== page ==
In the medical journal equivalent of a newspaper Extra! edition, the Journal of the American Medical Association went to press early with several stories on this year's flu resistance to Roche's antiviral remedy Tamiflu (oseltamivir). According to JAMA--and another review slated for this week's New England Journal of Medicine--Tamiflu resistance has been ID'd in 98.5 percent of the U.S. influenza A viruses tested. That's quite a leap from last year's Tamiflu resistance of 12 percent last year and less than 1 percent two years ago.
Unfortunately, that's the strain of flu that's circulating most widely this winter. "It's really hard to use Tamiflu now in any significant way; there is so much resistance out there," Andrew Pekosz, an associate professor at the Johns Hopkins University Bloomberg School of Public Health, told the Baltimore Sun.
The resistance isn't arising because Tamiflu has been overused, scientists say. Rather, it's influenza's ability to shape-shift that's causing the problem: a natural mutation appears to have boosted resistance to the drug.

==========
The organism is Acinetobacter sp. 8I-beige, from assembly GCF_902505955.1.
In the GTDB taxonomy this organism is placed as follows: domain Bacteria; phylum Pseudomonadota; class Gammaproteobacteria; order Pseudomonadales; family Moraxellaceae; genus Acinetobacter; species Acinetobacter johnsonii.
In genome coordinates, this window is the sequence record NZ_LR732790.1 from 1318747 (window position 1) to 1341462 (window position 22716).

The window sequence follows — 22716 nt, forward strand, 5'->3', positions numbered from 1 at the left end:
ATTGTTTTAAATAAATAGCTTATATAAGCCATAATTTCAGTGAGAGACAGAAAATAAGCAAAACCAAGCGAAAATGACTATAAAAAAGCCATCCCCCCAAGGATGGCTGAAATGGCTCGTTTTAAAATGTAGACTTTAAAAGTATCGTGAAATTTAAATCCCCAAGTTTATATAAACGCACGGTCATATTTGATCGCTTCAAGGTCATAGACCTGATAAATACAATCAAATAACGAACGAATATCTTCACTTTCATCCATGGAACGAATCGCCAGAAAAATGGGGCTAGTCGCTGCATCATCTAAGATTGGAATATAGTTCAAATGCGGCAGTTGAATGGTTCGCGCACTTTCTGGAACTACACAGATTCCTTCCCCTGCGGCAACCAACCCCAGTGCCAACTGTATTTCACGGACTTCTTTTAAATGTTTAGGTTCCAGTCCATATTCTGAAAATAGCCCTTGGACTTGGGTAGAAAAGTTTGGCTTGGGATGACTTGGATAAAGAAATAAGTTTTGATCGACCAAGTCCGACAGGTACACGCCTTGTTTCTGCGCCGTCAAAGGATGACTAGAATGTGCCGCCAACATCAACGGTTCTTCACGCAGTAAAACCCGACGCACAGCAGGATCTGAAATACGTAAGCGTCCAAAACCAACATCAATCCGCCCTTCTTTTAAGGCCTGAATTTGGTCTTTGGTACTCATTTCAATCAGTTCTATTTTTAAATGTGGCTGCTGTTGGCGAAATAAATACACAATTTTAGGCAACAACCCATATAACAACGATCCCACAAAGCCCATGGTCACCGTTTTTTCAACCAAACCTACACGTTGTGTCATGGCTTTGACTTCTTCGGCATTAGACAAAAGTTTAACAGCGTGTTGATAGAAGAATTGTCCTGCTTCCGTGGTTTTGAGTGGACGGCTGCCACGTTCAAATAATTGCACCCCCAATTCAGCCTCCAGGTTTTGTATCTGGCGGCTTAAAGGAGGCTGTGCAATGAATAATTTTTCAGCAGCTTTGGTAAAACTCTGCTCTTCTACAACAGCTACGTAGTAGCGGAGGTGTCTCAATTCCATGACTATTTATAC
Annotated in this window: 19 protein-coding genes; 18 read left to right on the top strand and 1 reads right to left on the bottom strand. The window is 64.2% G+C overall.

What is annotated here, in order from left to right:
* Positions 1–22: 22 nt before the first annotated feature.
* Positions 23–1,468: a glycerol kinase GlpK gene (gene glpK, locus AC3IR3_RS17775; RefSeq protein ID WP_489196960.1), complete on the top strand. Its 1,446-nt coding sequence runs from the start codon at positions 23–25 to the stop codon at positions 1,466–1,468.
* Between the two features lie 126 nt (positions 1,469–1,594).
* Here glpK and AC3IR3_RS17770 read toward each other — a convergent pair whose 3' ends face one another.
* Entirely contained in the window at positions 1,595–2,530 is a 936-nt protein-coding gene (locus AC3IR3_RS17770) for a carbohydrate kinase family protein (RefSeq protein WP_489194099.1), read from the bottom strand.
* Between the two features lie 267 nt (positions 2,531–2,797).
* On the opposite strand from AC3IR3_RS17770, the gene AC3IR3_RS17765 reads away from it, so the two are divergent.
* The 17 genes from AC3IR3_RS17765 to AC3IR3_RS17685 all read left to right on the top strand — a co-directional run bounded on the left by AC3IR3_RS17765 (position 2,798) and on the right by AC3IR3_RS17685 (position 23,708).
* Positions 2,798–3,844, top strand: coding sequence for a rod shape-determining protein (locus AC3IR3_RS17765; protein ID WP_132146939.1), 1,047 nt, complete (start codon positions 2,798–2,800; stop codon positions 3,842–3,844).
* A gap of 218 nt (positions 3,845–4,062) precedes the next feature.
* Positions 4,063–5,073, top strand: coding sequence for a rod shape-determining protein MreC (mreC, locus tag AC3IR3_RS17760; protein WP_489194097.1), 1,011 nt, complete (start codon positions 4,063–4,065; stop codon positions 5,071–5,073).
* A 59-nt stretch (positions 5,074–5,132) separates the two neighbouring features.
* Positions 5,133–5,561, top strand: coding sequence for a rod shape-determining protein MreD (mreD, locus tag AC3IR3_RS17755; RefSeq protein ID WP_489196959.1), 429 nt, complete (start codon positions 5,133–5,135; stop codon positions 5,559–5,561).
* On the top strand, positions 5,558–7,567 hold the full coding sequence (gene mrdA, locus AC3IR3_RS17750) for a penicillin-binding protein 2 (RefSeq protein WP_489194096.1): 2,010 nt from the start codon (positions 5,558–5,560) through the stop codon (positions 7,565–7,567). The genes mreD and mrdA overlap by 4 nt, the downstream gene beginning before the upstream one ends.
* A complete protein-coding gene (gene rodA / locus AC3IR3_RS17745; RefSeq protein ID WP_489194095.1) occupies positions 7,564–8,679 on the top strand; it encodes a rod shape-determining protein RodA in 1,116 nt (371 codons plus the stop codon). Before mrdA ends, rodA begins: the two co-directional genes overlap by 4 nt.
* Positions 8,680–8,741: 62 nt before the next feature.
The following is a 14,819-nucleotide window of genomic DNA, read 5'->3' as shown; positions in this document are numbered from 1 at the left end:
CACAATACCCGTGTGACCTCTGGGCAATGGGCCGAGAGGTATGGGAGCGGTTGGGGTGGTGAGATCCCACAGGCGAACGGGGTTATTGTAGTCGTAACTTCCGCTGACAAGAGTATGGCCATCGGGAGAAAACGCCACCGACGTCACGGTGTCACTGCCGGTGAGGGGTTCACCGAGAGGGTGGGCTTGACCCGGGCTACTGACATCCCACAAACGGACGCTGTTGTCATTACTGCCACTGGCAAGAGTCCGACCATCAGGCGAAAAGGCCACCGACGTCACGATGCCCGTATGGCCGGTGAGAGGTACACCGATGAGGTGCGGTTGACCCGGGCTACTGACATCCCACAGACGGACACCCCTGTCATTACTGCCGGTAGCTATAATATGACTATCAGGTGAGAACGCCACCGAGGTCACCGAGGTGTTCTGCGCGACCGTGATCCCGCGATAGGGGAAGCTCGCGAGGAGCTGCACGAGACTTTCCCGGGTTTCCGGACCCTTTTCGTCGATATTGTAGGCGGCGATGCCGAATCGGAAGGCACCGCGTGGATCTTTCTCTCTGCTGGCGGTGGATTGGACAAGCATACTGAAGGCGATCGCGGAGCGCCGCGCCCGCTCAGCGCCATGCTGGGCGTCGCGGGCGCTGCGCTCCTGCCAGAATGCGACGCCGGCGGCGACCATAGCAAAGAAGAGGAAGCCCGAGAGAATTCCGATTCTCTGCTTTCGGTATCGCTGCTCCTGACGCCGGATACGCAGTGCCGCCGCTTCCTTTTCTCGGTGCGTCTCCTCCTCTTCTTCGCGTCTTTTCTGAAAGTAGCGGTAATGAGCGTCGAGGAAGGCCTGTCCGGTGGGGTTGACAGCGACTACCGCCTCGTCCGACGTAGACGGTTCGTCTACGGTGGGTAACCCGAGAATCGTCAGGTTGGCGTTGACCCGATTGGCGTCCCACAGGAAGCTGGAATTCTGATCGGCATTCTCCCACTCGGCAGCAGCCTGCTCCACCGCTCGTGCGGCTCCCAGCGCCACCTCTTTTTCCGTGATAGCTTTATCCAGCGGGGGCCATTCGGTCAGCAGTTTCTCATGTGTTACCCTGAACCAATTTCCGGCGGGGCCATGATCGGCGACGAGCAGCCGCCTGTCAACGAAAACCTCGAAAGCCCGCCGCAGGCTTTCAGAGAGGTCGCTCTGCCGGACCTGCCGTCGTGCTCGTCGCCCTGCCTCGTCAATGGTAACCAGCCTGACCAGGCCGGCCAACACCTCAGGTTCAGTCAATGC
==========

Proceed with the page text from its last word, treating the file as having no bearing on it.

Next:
So what's the alternative? Vaccination, experts say. Flu season still hasn't peaked, and patients who get shots now can get protection within two weeks. And those who were vaccinated early on may want to get a booster shot, some docs say. Meanwhile, GlaxoSmithKline is reminding folks that its antiflu med Relenza is a "preferred medication" for this year's influenza subtypes. And it has "ample supplies" of the drug available.